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Discussion Starter · #1 ·
Hey guys just about to hit 3 thousand miles and still in love with this car. I was curious about downshifts some people say to rev match and others like my dad say it's not necessary. So should I be rev matching all my downshifts or just let the rpms fall low and shift without reving?
 

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If you're downshifting to get torque out of a corner, rev match. If you're driving to the grocery store, it's not that necessary.

Some people try to match every shift. It's all in your driving style.
 

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I typically blip the throttle. It's easier on the clutch as it doesn't have to spin the engine up.


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I just drive everywhere near redline so I never have to shift.

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I don't go around heel-toe shifting everywhere, but I rev-match every downshift. Failure to do so will put unnecessary wear on the clutch.
 

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Discussion Starter · #7 ·
I don't go around heel-toe shifting everywhere, but I rev-match every downshift. Failure to do so will put unnecessary wear on the clutch.
Yeah but if you don't get the rev matches perfect Everytime will it wear more than shifting without rev matching
 

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I rev match every downshift, and engine brake every decel.. hell, sometimes I'll even heel toe. It's fun, and I feel like it's good practice.


If it's something you want to do, and you miss every now and then, keep practicing. Is it necessary? Not really. That's what the syncros are for.. but the less you rely on the syncros, the longer they will last. You could even shift without the clutch at all if you wanted, but I wouldn't expect the syncros to last very long if you did it on a regular basis.

Rev matching it pretty easy in my car.. stab the throttle all the way to the floor and immediately release. Near perfect every time. But obviously that's not going to be the case with every car.
 

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How do you figure that?

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Discussion Starter · #10 ·
I rev match every downshift, and engine brake every decel.. hell, sometimes I'll even heel toe. It's fun, and I feel like it's good practice.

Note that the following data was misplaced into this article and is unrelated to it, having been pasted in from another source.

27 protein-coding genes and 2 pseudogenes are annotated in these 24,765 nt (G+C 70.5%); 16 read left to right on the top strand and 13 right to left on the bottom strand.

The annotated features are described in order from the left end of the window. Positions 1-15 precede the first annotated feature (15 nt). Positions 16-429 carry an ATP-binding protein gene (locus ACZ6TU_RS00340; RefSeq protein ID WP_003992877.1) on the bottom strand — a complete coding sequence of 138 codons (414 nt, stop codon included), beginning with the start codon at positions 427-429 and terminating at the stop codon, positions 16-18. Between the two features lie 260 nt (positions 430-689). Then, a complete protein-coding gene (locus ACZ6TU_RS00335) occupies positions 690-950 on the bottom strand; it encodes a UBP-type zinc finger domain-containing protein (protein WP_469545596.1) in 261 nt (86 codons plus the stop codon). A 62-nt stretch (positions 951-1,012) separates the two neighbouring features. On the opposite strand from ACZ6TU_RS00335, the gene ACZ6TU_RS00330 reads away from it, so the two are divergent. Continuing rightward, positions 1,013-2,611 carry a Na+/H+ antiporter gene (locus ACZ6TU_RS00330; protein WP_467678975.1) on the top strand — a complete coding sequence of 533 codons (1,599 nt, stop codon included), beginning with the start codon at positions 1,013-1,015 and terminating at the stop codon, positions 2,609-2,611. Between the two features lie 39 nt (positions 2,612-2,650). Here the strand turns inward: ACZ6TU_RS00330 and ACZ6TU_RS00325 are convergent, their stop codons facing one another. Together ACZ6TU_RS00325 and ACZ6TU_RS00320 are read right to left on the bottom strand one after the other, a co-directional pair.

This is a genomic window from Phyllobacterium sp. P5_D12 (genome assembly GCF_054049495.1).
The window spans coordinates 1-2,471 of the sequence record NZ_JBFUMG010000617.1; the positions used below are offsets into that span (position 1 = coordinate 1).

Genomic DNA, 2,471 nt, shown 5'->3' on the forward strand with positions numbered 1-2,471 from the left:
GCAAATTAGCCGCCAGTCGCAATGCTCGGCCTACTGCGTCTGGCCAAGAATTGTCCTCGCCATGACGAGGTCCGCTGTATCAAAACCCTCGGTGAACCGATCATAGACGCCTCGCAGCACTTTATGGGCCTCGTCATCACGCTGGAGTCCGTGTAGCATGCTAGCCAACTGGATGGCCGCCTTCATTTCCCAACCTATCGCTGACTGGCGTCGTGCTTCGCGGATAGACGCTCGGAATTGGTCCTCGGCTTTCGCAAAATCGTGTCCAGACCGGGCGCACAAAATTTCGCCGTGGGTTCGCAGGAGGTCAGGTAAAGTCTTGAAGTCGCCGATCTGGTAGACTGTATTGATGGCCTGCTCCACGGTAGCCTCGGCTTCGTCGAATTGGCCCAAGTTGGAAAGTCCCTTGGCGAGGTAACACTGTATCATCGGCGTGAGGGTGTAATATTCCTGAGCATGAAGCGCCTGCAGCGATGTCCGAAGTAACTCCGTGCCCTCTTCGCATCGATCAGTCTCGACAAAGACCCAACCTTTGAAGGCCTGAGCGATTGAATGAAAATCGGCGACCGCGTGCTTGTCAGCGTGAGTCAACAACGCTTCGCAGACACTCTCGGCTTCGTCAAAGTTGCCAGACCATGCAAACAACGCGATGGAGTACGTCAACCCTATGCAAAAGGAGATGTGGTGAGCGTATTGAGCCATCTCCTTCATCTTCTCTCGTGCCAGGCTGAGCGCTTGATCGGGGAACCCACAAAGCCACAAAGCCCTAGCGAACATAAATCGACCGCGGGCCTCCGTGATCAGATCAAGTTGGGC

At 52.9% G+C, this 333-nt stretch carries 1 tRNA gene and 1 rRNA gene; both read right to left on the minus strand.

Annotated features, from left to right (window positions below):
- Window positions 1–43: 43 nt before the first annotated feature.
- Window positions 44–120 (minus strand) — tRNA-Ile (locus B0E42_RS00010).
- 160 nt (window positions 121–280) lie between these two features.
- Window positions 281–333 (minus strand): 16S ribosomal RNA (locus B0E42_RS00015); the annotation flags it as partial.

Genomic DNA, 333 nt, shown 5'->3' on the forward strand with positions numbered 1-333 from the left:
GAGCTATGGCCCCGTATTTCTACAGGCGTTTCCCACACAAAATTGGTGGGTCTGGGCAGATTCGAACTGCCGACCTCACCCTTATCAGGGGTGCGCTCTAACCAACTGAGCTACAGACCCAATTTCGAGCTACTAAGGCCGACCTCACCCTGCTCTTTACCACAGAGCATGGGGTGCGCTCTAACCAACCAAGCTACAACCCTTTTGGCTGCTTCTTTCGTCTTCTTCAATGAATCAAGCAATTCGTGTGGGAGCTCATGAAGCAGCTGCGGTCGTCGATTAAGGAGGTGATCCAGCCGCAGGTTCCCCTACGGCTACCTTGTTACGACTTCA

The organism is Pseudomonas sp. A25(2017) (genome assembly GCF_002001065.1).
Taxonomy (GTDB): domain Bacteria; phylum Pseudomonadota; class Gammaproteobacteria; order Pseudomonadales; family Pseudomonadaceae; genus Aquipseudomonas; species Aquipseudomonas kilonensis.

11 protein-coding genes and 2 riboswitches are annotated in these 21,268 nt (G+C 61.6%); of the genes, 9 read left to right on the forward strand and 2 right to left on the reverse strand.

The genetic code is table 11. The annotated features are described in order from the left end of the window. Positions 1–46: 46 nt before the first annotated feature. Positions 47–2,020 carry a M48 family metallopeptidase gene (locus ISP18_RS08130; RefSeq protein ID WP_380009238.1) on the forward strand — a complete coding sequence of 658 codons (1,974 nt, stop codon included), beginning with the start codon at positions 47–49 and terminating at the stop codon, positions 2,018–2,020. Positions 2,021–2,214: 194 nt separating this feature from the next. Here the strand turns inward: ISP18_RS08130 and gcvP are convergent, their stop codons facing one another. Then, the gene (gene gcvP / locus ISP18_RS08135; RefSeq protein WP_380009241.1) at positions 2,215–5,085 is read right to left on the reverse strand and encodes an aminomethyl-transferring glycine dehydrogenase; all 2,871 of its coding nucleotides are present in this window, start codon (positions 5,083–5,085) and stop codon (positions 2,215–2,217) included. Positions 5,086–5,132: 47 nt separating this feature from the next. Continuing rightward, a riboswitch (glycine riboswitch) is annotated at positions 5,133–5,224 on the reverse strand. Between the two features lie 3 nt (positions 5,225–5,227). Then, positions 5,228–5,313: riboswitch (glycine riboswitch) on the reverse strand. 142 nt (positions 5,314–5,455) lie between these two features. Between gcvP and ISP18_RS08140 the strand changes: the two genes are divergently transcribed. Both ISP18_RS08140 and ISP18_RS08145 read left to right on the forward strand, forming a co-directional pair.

If it's something you want to do, and you miss every now and then, keep practicing. Is it necessary? Not really. That's what the syncros are for.. but the less you rely on the syncros, the longer they will last. You could even shift without the clutch at all if you wanted, but I wouldn't expect the syncros to last very long if you did it on a regular basis.

Rev matching it pretty easy in my car.. stab the throttle all the way to the floor and immediately release. Near perfect every time. But obviously that's not going to be the case with every car.
Yeah 2017 WRX.. if I push it to the ground its way over lol
 

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Yeah 2017 WRX.. if I push it to the ground its way over lol

I would think it would be lower considering my lightened rotating assembly.. when I say to the floor, I mean in an instant, as virtually as fast as possible, immediately foot off the pedal entirely.
 

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I do a different form of rev matching. I just shift into whatever gear is appropriate for the speed the car is moving. unless performance driving, there is no need to downshift at all. I mean you can do it, but there is no "need" for regular driving. When stopping, I shift to neutral let out clutch and brake to stop. When slowing for a turn I shift to neutral let clutch out coast to just before turn then select new gear to go through turn. Sometimes I do blip the throttle. If performance driving, others have covered methods.